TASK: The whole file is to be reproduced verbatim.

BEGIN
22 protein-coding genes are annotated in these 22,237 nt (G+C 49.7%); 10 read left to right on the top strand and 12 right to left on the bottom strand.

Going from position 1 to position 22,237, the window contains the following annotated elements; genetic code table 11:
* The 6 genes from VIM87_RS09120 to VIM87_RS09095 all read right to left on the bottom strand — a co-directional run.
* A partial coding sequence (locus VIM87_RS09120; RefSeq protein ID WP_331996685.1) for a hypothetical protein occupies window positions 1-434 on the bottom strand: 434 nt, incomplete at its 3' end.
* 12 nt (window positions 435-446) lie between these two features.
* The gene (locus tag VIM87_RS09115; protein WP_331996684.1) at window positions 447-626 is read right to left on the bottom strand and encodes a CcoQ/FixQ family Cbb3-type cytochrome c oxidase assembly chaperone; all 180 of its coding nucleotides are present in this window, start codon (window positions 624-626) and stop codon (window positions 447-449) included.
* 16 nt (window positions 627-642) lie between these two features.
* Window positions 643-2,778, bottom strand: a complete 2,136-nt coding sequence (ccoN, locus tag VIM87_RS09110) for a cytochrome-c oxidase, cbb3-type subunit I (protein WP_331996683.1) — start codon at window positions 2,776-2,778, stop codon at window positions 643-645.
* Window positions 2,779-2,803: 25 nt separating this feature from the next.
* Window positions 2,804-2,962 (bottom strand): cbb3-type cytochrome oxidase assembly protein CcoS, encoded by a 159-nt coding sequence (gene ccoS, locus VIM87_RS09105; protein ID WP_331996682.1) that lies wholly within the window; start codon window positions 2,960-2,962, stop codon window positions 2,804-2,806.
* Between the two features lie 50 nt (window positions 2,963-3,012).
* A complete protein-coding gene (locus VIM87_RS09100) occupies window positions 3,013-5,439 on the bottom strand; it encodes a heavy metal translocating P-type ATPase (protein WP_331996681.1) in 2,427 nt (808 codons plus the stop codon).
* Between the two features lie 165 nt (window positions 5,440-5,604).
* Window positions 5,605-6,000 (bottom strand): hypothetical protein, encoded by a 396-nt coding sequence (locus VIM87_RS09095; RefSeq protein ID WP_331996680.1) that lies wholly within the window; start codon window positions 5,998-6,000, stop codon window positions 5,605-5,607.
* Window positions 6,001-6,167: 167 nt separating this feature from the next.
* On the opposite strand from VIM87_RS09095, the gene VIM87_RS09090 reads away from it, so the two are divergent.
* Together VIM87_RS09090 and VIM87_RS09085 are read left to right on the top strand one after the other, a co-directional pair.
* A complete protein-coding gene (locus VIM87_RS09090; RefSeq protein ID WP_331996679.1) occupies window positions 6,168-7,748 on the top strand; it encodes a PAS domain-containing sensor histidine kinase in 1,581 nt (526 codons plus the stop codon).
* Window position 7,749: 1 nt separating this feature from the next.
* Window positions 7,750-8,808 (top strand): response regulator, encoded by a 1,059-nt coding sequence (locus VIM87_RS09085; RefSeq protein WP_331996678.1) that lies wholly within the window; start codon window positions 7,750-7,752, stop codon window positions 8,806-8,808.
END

22 protein-coding genes are annotated in these 22,237 nt (G+C 49.7%); 10 read left to right on the top strand and 12 right to left on the bottom strand.

Going from position 1 to position 22,237, the window contains the following annotated elements; genetic code table 11:
* The 6 genes from VIM87_RS09120 to VIM87_RS09095 all read right to left on the bottom strand — a co-directional run.
* A partial coding sequence (locus VIM87_RS09120; RefSeq protein ID WP_331996685.1) for a hypothetical protein occupies window positions 1-434 on the bottom strand: 434 nt, incomplete at its 3' end.
* 12 nt (window positions 435-446) lie between these two features.
* The gene (locus tag VIM87_RS09115; protein WP_331996684.1) at window positions 447-626 is read right to left on the bottom strand and encodes a CcoQ/FixQ family Cbb3-type cytochrome c oxidase assembly chaperone; all 180 of its coding nucleotides are present in this window, start codon (window positions 624-626) and stop codon (window positions 447-449) included.
* 16 nt (window positions 627-642) lie between these two features.
* Window positions 643-2,778, bottom strand: a complete 2,136-nt coding sequence (ccoN, locus tag VIM87_RS09110) for a cytochrome-c oxidase, cbb3-type subunit I (protein WP_331996683.1) — start codon at window positions 2,776-2,778, stop codon at window positions 643-645.
* Window positions 2,779-2,803: 25 nt separating this feature from the next.
* Window positions 2,804-2,962 (bottom strand): cbb3-type cytochrome oxidase assembly protein CcoS, encoded by a 159-nt coding sequence (gene ccoS, locus VIM87_RS09105; protein ID WP_331996682.1) that lies wholly within the window; start codon window positions 2,960-2,962, stop codon window positions 2,804-2,806.
* Between the two features lie 50 nt (window positions 2,963-3,012).
* A complete protein-coding gene (locus VIM87_RS09100) occupies window positions 3,013-5,439 on the bottom strand; it encodes a heavy metal translocating P-type ATPase (protein WP_331996681.1) in 2,427 nt (808 codons plus the stop codon).
* Between the two features lie 165 nt (window positions 5,440-5,604).
* Window positions 5,605-6,000 (bottom strand): hypothetical protein, encoded by a 396-nt coding sequence (locus VIM87_RS09095; RefSeq protein ID WP_331996680.1) that lies wholly within the window; start codon window positions 5,998-6,000, stop codon window positions 5,605-5,607.
* Window positions 6,001-6,167: 167 nt separating this feature from the next.
* On the opposite strand from VIM87_RS09095, the gene VIM87_RS09090 reads away from it, so the two are divergent.
* Together VIM87_RS09090 and VIM87_RS09085 are read left to right on the top strand one after the other, a co-directional pair.
* A complete protein-coding gene (locus VIM87_RS09090; RefSeq protein ID WP_331996679.1) occupies window positions 6,168-7,748 on the top strand; it encodes a PAS domain-containing sensor histidine kinase in 1,581 nt (526 codons plus the stop codon).
* Window position 7,749: 1 nt separating this feature from the next.
* Window positions 7,750-8,808 (top strand): response regulator, encoded by a 1,059-nt coding sequence (locus VIM87_RS09085; RefSeq protein WP_331996678.1) that lies wholly within the window; start codon window positions 7,750-7,752, stop codon window positions 8,806-8,808.